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Don't Forget Medicare and Other Extenders

There are numerous Medicare programs (referred to as Medicare "extenders") that have already expired or will expire later this year, prompting congressional action. If Congress were to reauthorize all provisions for another two years, the cost would be approximately $6 billion.

The expiring Medicare extenders, with their approximate two-year cost and expiration dates, are listed below.

  • Physical, occupational and speech language therapy cap exception process created by Congress in 2006, which enables Medicare beneficiaries to exceed the annual per-patient cap for therapy based on medical necessity ($1.9 billion; expires December 31)
  • Geographic Practice Cost Index (GPCI) floor, which sets at 1.0 the variable Medicare uses to adjust the work component of physician payments based on where they live, basically exempting physicians in certain, often rural, areas from any adverse consequence from this policy ($1.1 billion; expires December 31)
  • Medicare low-volume hospital add-on payments, which help offset the costs of operating a hospital that has a low number of Medicare discharges ($1.1 billion; expires September 30)
  • Add-on payment for ground ambulance services, including in super rural areas ($400 million; expires December 31)
  • Funding for National Quality Forum (NQF) review, endorsement, and maintenance of quality measures and the ACA-defined pre-rulemaking process through which the NQF-convened Measure Applications Partnership provides input to the Department of Health and Human Services ($100 million; expires September 30)
  • Medicare-Dependent Hospital Program extension for rural hospitals with no more than 100 beds serving a high percentage of Medicare beneficiaries ($400 million; expires September 30)
  • Funding for outreach and assistance to low-income populations, including State Health Insurance Programs, Area Agencies on Aging, Disability Centers and the National Center for Benefits Outreach and Enrollment ($100 million; expires September 30)
  • Medicare add-on for home health services in rural areas ($200 million; expires December 31)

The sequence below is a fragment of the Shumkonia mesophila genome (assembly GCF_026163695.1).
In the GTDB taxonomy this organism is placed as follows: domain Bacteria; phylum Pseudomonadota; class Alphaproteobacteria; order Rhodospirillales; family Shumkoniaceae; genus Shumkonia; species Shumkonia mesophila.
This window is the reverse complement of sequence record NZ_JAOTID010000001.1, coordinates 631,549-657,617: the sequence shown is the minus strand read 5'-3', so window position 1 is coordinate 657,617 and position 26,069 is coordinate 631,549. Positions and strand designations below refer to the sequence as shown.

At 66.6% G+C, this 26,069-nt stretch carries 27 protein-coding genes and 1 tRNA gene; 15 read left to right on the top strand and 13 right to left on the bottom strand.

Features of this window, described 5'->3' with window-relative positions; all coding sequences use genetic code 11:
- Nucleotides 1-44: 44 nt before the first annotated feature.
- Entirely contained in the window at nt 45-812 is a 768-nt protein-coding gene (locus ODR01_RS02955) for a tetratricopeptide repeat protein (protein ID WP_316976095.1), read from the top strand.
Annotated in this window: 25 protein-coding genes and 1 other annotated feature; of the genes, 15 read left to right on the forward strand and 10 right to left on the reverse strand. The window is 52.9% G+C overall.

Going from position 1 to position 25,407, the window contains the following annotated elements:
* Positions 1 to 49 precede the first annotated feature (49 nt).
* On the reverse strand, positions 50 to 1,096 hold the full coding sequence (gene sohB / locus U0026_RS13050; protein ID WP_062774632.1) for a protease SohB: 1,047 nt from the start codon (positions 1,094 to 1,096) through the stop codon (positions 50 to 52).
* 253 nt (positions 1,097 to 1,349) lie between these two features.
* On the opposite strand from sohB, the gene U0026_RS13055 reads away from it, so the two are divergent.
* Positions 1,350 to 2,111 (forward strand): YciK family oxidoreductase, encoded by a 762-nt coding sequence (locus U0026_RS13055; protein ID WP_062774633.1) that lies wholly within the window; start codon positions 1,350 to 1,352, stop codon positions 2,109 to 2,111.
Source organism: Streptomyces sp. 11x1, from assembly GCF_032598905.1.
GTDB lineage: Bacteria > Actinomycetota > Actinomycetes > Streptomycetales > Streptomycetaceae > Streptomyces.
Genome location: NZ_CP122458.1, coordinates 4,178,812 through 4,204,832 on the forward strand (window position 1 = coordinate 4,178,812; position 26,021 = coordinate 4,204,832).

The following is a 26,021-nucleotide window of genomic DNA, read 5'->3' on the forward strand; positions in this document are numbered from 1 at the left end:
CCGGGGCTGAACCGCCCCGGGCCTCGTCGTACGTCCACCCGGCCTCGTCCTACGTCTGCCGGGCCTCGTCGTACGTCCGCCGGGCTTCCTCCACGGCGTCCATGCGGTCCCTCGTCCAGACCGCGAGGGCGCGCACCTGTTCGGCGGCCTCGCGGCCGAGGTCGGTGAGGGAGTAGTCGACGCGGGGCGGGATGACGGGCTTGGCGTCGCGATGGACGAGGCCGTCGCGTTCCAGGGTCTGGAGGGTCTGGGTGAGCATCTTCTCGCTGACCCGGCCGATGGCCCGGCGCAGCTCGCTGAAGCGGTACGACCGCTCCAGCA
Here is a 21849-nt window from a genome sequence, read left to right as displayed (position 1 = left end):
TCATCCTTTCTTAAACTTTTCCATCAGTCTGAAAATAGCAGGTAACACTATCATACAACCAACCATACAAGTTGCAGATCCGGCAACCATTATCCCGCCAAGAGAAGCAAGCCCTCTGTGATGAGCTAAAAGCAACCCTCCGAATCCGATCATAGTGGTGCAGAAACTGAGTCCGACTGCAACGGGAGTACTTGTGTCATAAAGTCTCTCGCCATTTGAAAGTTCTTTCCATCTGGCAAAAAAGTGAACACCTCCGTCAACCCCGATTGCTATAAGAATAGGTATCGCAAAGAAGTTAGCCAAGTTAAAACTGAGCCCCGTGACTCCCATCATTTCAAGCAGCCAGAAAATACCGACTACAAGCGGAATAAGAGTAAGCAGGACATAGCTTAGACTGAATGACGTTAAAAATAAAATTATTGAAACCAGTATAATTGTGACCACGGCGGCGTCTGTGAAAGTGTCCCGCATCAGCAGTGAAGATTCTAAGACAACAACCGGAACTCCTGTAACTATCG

• Authority for Medicare Advantage Special Needs Plans, which allows plans to limit enrollment to certain high needs populations ($600 million; expires December 31, 2018)

There are a host of other provisions expiring at the end of FY17 (September 30) as well, totaling approximately $9.75 billion if reauthorized for another two years, which could find their way into a Medicare extenders package. These provisions and their approximate two-year cost are listed below.

  • Additional funding for Community Health Centers, the National Health Service Corps, and Teaching Health Centers ($8 billion)
  • The Indian Health Service's Special Diabetes Programs ($600 million)
  • Abstinence-only education programs ($100 million)
  • "Personal Responsibility" Education Programming for states and other groups to address teen pregnancy and HIV/STD prevention, youth development, and adult preparation ($100 million)
  • Family-to-family health information centers at the state levels, which assist families with children with disabilities or special needs (<$50 million)
  • Health Workforce Demonstration Project for Low-Income Individuals, assisting with education and training for in-demand health care positions ($200 million)
  • Maternal, Infant, and Early Childhood Home Visiting Programs providing states, territories and tribes with funding for evidence-based in-home visiting programs for at-risk families ($700 million)

Takeaway: Congress typically addresses these provisions at the last minute (previously as part of annual "doc fix" legislation), and they are likely to be included as part of another must-pass bill in Fall 2017 – such as a CHIP reauthorization package or a continuing resolution or debt-ceiling bill. Of course, any package that includes these extenders will need to be paid for with corresponding savings, which will create challenges in finding fiscal offsets.



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